The upsurge in credit card debt, reaching $1 trillion for the first time played a crucial role in propelling the total household debt figures to $17 trillion , according to latest data released by the Federal Reserve Bank of New York.
US Total Household Debt and its composition
More than 70 percent of household debt is mortgage balances. They were largely unchanged at $12 trillion in the last quarter. Due to a sharp rise in interest rates, slow home loan growth depressed home purchase applications.
Credit card balances increased by $45 billion from $986 billion in the first quarter of 2023 to $1 trillion in the second quarter of 2023, a 4.6 percent quarter-over-quarter increase. Credit card accounts increased by 5.48 million to 578.35 million. The total limit for credit card accounts increased by $9 billion and is now $4.6 trillion. Credit card holders have, in aggregate, $3.6 trillion in additional credit availability.
According to a separate report from the US Federal Reserve, credit card interest rates rose to a record 22.2 percent in May. More than 70 million new credit card accounts have been opened since the start of the pandemic.
Auto loan balances increased by $20 billion reaching to $1.56 trillion, in line with the upward trend seen since 2011. New auto loans, including leases, were $179 billion, largely reflecting the high dollar value of loans originated, although the number of new loans remains flat, below pre-pandemic levels. Student loan balances fell by $35 billion to $1.57 trillion.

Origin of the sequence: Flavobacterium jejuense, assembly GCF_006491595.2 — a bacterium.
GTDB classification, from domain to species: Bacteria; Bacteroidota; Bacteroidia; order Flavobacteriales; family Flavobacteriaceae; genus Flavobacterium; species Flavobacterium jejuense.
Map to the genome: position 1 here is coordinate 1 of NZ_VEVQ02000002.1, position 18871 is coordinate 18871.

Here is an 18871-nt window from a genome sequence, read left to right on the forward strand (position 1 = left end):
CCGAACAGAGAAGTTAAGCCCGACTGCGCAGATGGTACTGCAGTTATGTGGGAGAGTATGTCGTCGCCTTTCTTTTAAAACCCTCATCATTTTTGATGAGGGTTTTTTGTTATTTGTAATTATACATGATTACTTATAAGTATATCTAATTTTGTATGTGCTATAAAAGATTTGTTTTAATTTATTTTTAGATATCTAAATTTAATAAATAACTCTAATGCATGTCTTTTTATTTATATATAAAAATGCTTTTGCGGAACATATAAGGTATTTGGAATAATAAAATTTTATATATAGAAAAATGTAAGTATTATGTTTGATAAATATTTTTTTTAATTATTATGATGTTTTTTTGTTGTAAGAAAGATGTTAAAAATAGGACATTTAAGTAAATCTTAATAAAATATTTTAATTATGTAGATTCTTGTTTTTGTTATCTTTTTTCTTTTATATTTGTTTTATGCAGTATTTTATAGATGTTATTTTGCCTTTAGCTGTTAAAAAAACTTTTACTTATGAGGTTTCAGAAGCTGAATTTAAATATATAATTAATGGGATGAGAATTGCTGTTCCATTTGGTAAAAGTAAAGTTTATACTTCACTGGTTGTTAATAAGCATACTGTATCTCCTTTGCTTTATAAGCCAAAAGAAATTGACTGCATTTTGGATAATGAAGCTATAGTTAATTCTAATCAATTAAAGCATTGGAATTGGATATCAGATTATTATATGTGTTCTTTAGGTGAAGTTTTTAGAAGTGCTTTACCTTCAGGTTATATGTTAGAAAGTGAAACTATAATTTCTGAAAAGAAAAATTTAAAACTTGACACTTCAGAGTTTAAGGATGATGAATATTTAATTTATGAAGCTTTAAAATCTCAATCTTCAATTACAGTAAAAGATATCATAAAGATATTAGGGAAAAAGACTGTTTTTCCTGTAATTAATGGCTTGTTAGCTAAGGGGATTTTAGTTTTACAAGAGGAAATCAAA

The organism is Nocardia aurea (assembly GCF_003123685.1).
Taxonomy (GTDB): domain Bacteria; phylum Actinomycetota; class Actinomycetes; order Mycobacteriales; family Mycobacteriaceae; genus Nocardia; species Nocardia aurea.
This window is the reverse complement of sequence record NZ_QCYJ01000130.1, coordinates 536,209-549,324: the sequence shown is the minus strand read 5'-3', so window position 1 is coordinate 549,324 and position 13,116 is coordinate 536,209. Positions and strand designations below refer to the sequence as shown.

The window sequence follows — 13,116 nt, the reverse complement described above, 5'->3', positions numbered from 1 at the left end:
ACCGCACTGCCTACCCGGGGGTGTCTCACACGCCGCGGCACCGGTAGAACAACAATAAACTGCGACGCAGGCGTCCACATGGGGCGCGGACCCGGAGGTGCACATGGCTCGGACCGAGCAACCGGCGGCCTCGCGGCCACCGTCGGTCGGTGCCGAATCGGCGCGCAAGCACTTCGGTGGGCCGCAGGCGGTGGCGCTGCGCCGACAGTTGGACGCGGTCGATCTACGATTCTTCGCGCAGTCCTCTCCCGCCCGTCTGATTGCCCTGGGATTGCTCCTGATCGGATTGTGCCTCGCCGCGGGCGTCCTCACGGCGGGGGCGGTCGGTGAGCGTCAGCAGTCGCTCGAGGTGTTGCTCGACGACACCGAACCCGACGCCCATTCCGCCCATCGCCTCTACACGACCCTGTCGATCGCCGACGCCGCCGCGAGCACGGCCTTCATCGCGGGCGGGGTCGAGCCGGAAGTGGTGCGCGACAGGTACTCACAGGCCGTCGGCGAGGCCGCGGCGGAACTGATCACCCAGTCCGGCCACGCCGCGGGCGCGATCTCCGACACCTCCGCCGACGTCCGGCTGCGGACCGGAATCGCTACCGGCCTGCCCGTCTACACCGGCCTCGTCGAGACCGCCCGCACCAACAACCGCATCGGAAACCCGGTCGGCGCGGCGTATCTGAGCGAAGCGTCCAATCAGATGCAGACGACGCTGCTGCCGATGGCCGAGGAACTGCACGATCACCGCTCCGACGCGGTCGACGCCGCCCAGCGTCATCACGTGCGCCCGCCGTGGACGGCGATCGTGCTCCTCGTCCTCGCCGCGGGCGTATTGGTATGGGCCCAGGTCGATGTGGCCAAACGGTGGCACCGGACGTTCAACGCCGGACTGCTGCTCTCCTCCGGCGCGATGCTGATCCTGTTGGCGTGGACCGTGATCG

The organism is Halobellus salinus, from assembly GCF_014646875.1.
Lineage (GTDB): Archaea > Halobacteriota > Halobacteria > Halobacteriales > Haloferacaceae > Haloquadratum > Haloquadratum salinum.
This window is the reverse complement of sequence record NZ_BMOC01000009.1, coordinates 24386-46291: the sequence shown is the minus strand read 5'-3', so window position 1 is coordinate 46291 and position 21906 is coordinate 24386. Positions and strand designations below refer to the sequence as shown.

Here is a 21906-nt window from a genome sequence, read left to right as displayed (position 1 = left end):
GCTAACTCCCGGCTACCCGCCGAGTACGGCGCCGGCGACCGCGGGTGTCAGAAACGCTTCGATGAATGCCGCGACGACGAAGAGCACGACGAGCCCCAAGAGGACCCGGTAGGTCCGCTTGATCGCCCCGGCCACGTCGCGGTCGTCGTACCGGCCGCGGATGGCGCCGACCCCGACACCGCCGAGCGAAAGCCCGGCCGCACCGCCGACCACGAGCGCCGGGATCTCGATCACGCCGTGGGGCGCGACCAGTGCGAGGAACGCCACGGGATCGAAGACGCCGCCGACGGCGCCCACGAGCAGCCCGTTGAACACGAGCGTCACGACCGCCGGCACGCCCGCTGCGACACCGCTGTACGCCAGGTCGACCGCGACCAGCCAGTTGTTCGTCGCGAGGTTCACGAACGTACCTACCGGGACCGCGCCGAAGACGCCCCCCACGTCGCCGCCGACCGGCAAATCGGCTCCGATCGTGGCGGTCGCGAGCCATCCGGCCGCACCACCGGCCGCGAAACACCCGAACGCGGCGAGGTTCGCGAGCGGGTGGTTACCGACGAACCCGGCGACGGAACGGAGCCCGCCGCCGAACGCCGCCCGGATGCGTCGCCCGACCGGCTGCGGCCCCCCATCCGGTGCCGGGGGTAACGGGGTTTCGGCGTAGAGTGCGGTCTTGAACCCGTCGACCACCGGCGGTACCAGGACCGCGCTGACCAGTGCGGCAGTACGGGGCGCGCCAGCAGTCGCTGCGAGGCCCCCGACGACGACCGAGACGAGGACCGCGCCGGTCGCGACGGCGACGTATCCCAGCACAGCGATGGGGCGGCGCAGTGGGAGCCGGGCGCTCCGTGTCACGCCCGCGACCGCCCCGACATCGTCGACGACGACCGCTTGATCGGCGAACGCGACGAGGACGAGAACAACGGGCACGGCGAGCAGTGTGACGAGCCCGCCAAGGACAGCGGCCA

Mortgage balances were largely unchanged from the previous quarter, reaching $12.01 million at the end of June, largely due to lower mortgage lending and slower home prices. Home loans, which include refinancing, were $393 billion in the second quarter, up $70 billion from the first quarter. Other balances, which have retail cards and additional consumer credit, increased by $15 billion.
Delinquency rates remained roughly flat in the second quarter of 2023, remaining low after a sharp decline at the beginning of the pandemic. The share of recently unpaid debt increased by 0.7 and 0.4 percentage points for credit cards and car loans. Compared to other debt categories this quarter, credit card balances saw the most pronounced worsening in performance, following a period of extraordinarily low delinquency rates during the pandemic. Student loan performance was unchanged, with reported delinquencies at historic lows as the federal repayment pause remains in place until August 31, 2023.
“Credit card balances grew rapidly in the second quarter,” said Joelle Scally, regional director of economics in the Household and Public Policy Research Division of the Federal Reserve Bank of New York. “And while the delinquency rate has increased, it appears to have returned to pre-pandemic levels.”
An interesting observation is the decline of $35 billion in student loan balances during the second quarter, resulting in a revised total of $1.57 billion. The suspension of federal student loan payments continues until October 2023, and any non-payment incidents on federal student loans will not be disclosed to credit bureaus until the fourth quarter of 2024. These measures have led to a situation where less than 1% of the total student debt was recorded as being 90 or more days overdue or in default during the second quarter of 2023.
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